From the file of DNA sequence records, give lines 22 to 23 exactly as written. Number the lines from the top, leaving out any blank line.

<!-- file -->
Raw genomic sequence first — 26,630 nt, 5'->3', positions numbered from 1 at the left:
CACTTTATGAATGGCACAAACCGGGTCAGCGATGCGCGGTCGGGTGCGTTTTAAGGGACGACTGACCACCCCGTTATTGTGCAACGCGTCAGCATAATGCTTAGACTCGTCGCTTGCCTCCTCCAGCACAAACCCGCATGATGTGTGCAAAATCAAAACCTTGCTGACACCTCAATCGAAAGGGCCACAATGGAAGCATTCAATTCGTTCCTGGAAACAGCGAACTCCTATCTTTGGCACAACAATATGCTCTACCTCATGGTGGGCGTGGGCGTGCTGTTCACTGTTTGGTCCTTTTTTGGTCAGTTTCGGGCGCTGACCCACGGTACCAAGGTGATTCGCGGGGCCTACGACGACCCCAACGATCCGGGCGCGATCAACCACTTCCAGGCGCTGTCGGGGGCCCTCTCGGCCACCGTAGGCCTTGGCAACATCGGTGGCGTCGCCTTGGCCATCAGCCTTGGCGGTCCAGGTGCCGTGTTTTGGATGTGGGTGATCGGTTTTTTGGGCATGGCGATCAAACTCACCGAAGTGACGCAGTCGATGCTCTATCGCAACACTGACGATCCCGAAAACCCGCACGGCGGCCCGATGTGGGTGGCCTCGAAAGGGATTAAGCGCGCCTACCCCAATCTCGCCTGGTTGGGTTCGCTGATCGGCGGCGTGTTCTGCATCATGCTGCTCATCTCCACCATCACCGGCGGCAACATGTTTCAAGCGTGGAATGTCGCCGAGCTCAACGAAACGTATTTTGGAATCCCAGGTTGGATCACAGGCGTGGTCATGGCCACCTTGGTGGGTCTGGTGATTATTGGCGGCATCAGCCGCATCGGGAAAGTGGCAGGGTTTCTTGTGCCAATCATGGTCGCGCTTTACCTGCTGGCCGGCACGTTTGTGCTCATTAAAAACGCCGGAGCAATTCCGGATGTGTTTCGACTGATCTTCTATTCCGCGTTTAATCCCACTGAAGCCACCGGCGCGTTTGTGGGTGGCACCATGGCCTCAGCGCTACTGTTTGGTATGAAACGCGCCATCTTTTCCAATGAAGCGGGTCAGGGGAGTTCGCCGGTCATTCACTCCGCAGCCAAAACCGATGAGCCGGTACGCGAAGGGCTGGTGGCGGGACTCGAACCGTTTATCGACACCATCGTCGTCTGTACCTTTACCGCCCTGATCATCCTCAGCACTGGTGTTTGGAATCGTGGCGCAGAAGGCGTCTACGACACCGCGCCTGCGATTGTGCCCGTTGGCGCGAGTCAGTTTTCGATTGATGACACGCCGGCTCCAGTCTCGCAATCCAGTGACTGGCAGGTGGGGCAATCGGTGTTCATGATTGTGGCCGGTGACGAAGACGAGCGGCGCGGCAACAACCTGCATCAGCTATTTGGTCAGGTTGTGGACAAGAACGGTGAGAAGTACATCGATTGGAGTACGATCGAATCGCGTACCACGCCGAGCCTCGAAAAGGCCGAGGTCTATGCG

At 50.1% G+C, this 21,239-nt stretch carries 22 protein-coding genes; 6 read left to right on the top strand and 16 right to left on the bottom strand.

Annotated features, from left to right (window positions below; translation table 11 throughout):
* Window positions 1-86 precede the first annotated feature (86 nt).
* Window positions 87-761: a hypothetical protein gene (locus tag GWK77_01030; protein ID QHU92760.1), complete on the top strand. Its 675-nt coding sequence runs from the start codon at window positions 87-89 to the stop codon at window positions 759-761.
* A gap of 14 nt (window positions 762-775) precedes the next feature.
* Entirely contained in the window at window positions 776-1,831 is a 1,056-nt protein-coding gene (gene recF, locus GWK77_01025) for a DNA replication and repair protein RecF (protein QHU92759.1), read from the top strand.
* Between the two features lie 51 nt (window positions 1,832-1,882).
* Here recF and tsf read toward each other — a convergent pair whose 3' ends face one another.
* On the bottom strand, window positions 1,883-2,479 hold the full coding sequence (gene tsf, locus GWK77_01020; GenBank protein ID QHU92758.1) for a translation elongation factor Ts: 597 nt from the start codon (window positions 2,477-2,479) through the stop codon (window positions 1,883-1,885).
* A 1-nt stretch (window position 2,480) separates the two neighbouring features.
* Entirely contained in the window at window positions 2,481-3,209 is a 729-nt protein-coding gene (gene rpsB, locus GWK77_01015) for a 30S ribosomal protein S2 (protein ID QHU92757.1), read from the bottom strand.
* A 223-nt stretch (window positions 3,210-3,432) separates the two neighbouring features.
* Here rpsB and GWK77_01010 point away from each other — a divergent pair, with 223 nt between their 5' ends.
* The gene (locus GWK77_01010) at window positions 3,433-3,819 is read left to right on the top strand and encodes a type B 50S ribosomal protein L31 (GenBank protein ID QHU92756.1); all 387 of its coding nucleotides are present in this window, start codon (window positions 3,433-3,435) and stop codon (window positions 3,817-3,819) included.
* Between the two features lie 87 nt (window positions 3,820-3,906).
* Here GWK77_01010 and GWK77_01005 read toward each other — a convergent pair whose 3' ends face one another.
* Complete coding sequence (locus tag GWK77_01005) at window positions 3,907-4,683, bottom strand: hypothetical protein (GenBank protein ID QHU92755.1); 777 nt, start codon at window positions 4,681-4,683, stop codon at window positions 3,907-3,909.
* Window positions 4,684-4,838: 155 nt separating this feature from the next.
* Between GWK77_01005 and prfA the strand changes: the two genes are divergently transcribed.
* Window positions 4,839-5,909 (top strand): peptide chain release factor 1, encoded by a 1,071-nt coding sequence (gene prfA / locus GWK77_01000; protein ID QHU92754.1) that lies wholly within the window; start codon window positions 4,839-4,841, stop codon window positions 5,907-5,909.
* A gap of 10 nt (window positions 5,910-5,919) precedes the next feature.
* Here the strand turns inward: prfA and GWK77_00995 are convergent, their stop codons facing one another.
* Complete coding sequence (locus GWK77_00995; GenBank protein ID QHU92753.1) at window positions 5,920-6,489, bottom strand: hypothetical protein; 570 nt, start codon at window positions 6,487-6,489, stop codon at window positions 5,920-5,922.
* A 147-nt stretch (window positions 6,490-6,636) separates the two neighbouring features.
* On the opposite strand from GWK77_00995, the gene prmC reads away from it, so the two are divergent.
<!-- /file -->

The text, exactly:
* Window positions 4,839-5,909 (top strand): peptide chain release factor 1, encoded by a 1,071-nt coding sequence (gene prfA / locus GWK77_01000; protein ID QHU92754.1) that lies wholly within the window; start codon window positions 4,839-4,841, stop codon window positions 5,907-5,909.
* A gap of 10 nt (window positions 5,910-5,919) precedes the next feature.